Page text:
Expectations were always going to be impossibly high for director Kang Je-gyu’s (강제규) follow up to Taegukgi. The 2004 film was revolutionary at the time, combining kinetic war scenes, an orchestral score, and strong nationalistic sentiment through the (somewhat allegorical) story of two brothers divided by civil war. Yet after a seven year hiatus the director chose to return to the war genre, bolstered by an enormous 28 billion won budget and the return of Jang Dong-gun (장동건) alongside a cast of international stars. Furthermore, his project was to be based on the mysteriously true story of the discovery of a Korean soldier during the D-Day landings in Normandy, an event still unexplained to this day. Curiosity, and expectations, naturally increased.
My Way (마이 웨이) continues the themes that have become a staple of the genre, including the notion of brotherhood and the brutality of war, albeit this time on an international scale. The grand scope and focus on historical events results in a lack of character development for the entire cast, and as such became a disappointment at the box office in Korea. However My Way boasts some of the most gloriously horrifying war sequences from Kang Je-gyu, whose vision and stylization have notably evolved from his prior films. Yet despite the spectacle, the lack of characterization and emphasis on more personal, intimate conflicts amounts to an attractive but somewhat hollow war film.
During the occupation of Korea by Japanese forces in the 1920s and ’30s, tensions are high on both sides with riots and assassinations commonplace. Despite the crackdown on the freedom of native Koreans, a rivalry emerges between two talented marathon athletes; a poor Korean rickshaw driver named Joon-sik, and rich Japanese student Tatsuo (Joe Odagiri). After Joon-sik wins a competition intended to prove the superiority of the Japanese, a corrupt ruling disqualifies the Korean athlete and rioting ensues. For their crimes, all involved in the riot are forced to become conscripts in the Japanese military. Sent to the frontline, Joon-sik and Tatsuo experience the sheer brutality of war on a variety of continents and through numerous armies, allaying their rivalry and instead forging the bonds of brotherhood.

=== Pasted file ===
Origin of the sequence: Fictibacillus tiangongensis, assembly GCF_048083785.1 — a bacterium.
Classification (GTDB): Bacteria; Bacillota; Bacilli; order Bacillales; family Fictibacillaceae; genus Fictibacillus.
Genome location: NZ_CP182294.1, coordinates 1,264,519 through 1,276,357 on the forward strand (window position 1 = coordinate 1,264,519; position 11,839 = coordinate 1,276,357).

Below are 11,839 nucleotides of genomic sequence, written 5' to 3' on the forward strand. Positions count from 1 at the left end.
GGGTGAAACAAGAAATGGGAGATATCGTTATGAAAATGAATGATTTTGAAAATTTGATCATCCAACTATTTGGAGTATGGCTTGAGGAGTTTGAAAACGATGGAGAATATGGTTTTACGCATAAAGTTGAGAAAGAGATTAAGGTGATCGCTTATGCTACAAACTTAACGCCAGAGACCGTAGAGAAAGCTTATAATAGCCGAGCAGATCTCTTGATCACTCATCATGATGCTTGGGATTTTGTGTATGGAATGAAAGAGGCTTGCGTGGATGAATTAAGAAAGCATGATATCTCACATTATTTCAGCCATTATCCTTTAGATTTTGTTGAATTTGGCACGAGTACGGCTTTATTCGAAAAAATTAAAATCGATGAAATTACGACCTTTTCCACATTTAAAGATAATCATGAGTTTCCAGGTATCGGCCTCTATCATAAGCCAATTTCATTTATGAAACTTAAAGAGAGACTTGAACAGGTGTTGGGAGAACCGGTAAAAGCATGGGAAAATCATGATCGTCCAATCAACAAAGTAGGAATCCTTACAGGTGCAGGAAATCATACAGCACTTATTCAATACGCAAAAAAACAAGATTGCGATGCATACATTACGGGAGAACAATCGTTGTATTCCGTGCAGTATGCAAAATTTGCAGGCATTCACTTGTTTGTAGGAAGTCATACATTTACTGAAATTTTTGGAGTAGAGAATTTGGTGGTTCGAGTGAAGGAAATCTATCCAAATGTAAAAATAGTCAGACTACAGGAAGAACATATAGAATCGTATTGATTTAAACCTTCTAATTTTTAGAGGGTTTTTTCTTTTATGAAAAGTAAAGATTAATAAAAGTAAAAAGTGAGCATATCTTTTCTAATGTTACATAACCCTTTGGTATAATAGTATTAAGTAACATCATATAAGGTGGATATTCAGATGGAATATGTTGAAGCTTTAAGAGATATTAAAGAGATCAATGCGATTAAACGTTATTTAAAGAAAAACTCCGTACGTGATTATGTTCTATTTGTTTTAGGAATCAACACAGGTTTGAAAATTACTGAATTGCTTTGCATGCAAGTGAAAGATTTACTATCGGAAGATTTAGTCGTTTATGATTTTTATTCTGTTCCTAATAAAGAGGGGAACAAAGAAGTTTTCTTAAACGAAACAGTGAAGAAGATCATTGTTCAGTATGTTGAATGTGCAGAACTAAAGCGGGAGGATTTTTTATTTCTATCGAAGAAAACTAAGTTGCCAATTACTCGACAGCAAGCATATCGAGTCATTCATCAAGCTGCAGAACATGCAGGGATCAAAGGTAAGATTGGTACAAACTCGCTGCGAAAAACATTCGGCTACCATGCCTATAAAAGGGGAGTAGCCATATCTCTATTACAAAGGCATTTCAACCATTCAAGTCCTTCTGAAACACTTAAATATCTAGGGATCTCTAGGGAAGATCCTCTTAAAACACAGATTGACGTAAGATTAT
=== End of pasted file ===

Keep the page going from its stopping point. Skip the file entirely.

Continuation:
My Way is a stunningly realized film, recreating the landscape of 1930s Korea as well as Asian and European battlegrounds with incredible realism. The mise-en-scene is wondrous throughout the film and deeply absorbing, from scenes such as Joon-sik racing throughout the streets of Korea with a rickshaw, to a grueling winter imprisoned in a Russian concentration camp, to being caught in a crossfire involving the Nazis. The variety of events and landscapes are genuine highlights of My Way as Kang Je-gyu showcases his talent in recreating historical scenes with superb attention to detail, moving from one location to the next with impetus. The camerawork and frenetic action sequences are exquisitely brutal, genuinely conveying the horrific incidents soldiers were forced to endure and as the landscape and military units continually change such sequences never become tiresome or dull. Yet therein also lies the greatest difficulty of the film, as while great emphasis is placed on moving the protagonists from Korea to Normandy the characterization is an afterthought, making the harsh war scenes stunning but without an emotional core. Joon-sik is very much the centre of the film, and while likable, has little-to-no reason to want to return home other than to continue running competitively. His journey is thus undermined, although his Korean compatriots suffer far worse as they are barely given an introduction before they are ruthlessly dispatched by the enemy in trying to create dramatic tension. The narrative does deserve credit for broaching the subject of brotherhood between Korea and Japan through Joon-sik and Tetsuo, attempting to convey a form of reconciliation and alleviating tensions between the two nations. But again, the pace of the narrative allows precious little space for their brotherhood to develop, which is of acute importance given their mutual hatred at the start of the film. As such the intimacy between Joon-sik and Tetsuo is (quite romantically) melodramatic and uplifting, yet also contrived.